Jim Eastland held, who was chairman of this committee, as you 
    And, of course, Senator Daschle is my newest of the three 
friends, but we have had a great working relationship in the 
last 2 years, and it has been an honor for the last, now, I 
guess, 6 weeks to serve as the Sergeant at Arms under his 
tutelage. He is a great fellow.
    I do want to introduce my wife.
    Senator Kennedy. Please.
    Mr. Ziglar. This lovely creature back here is my wife, 
    Senator Kennedy. You are very welcome. We are delighted to 
have you here.
    Mr. Ziglar. She is clearly the person that keeps me out of 
trouble and my best advisor.
    I also want to tell you that I have three sons, but because 
of the scheduling, none of them could be here. However, I am 
happy to report that they are gainfully employed and not on my 
payroll. And, therefore, I excused them for not coming to this 
    I also want to thank a number of friends here, including a 
lot of Sergeant at Arms employees for coming today.
    I also want to thank the members of this committee and a 
lot of members who are not members of this committee for the 
time they have given me to talk about INS issues in the last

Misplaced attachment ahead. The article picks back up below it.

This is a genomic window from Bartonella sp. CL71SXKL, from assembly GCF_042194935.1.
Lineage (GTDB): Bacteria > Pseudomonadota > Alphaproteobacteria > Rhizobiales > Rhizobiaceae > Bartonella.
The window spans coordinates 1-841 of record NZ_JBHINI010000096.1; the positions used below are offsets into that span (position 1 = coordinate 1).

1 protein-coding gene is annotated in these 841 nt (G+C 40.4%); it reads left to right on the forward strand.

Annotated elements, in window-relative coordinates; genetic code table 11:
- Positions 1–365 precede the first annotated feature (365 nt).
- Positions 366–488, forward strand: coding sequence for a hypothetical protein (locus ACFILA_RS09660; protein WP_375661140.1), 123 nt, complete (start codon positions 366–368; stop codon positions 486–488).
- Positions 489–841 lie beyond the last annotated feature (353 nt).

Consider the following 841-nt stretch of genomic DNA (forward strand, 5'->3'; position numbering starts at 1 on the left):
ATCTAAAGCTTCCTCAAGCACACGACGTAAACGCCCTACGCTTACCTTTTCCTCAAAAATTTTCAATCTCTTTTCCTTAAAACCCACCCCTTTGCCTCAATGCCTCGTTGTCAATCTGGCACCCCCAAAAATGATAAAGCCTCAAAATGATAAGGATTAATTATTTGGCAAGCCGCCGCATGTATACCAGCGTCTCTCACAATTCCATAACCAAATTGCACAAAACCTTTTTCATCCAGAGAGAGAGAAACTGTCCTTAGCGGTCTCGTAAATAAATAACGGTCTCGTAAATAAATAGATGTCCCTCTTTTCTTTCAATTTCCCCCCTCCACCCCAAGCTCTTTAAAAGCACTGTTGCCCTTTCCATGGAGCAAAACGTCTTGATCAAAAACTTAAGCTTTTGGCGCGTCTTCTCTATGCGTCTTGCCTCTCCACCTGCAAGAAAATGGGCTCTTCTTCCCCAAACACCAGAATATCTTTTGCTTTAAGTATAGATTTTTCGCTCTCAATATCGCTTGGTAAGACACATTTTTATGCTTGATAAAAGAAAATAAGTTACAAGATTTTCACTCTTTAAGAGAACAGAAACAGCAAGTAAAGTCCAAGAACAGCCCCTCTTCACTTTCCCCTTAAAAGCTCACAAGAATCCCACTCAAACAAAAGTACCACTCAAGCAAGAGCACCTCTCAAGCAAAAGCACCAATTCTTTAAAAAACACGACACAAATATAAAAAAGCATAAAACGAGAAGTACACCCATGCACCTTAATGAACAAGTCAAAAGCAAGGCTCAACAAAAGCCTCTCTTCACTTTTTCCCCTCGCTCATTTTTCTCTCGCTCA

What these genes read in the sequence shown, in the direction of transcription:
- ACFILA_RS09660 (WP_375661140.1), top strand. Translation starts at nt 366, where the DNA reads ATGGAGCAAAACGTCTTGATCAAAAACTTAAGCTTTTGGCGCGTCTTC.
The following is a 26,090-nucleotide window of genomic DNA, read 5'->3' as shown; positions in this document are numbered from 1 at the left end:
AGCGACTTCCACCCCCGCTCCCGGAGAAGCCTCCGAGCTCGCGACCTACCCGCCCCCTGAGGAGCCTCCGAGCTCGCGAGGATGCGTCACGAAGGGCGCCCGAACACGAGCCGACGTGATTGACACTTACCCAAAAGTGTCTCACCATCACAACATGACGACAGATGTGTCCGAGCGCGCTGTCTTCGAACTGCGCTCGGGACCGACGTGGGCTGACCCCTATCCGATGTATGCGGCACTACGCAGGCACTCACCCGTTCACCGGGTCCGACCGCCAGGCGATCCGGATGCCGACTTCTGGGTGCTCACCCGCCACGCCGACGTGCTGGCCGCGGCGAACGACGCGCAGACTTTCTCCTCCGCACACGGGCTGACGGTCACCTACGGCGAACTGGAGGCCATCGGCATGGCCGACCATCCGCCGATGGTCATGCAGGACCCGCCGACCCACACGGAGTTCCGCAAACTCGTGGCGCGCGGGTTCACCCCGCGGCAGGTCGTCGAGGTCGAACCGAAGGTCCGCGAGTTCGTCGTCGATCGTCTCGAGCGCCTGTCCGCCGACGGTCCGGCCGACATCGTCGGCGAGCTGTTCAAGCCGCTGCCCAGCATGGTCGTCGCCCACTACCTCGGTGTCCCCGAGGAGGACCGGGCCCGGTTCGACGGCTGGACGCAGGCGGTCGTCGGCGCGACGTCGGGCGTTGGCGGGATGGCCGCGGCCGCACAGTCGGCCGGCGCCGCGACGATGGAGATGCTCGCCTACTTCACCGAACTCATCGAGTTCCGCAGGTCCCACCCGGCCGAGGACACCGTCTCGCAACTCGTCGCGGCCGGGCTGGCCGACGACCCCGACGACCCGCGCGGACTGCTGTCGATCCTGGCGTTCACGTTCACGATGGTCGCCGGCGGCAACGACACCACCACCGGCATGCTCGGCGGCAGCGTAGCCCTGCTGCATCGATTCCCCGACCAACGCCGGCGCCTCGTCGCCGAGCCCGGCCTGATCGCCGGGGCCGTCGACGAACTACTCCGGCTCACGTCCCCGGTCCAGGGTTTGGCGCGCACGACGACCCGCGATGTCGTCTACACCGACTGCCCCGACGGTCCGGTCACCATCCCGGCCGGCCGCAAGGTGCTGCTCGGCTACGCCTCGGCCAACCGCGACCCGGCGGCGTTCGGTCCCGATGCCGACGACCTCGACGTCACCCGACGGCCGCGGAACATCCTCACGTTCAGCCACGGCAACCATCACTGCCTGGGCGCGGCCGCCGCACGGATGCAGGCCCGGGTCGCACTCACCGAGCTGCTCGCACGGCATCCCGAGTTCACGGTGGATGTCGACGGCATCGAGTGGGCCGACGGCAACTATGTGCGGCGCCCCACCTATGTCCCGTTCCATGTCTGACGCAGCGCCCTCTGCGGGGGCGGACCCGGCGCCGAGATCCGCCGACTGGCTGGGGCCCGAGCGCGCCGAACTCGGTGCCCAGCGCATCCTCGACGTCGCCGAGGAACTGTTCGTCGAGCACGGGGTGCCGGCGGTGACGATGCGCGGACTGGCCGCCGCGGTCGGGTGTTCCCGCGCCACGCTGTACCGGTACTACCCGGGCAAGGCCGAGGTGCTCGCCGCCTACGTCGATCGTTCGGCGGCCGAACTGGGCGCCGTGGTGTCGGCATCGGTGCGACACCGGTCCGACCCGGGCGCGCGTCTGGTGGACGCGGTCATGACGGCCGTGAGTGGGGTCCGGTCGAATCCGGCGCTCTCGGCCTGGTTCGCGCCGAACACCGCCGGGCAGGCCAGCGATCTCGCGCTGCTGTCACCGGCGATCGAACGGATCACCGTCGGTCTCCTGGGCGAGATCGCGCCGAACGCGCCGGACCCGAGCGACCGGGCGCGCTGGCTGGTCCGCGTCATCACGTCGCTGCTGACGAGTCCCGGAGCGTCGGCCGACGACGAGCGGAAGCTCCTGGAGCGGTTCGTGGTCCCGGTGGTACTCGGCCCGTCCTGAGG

period since I was nominated. I have learned an awful lot from 
your perspective about these issues and how you deal with them 
from a constituent point of view, and I have to tell you, that 
has been very helpful. That is going to give me a head start on 
prioritizing how I want to do things. It has been very valuable 
to me. Everybody should have my experience of being right here 
in the middle of this all and having a chance to see as many 
members as I have because it really is a great head start. And 
I urge you to talk to nominees when you have got a chance 
before they come into the job because it is very helpful. 
Certainly to me it was.
    I also want to thank the Senate for the opportunity of 
being Sergeant at Arms. I have made a lot of friends on both 
sides, and that has been the greatest part of this experience.
    Senator Kennedy, at the possibility of appearing to pander, 
I want to tell you how pleased I am that you are chairing this 
hearing because, if my memory serves me correctly, you are the 
only sitting Senator currently who was a member of this 
committee in the 1960s when I was a young fellow working on the 
staff of the committee. In fact, I used to sit, as you know, 
right behind the chairman where this young man is sitting, 
right next to Senator Everett Dirksen, the chairman and the 
ranking member. And I had a very important job. My job was to 
keep Jim Eastland in cigars and to hold a pack of cigarettes 
for Everett Dirksen, because Senator Dirksen had emphysema and 
he was always trying to quit smoking. And he would tell me--he 
would give me his cigarettes and say, ``Now, only give me one 
cigarette during this hearing.'' And, of course, by the end of 
it, we got in a fistfight over how many he was going to smoke.
    But I tell you what, that was a great experience. It was my 
first experience with bipartisanship.
    Senator Kennedy. I think that was up until about 5:00 in 
the afternoon.
    Mr. Ziglar. I wasn't going to bring that up.
    I am sure, Senator Kennedy, you also don't remember that in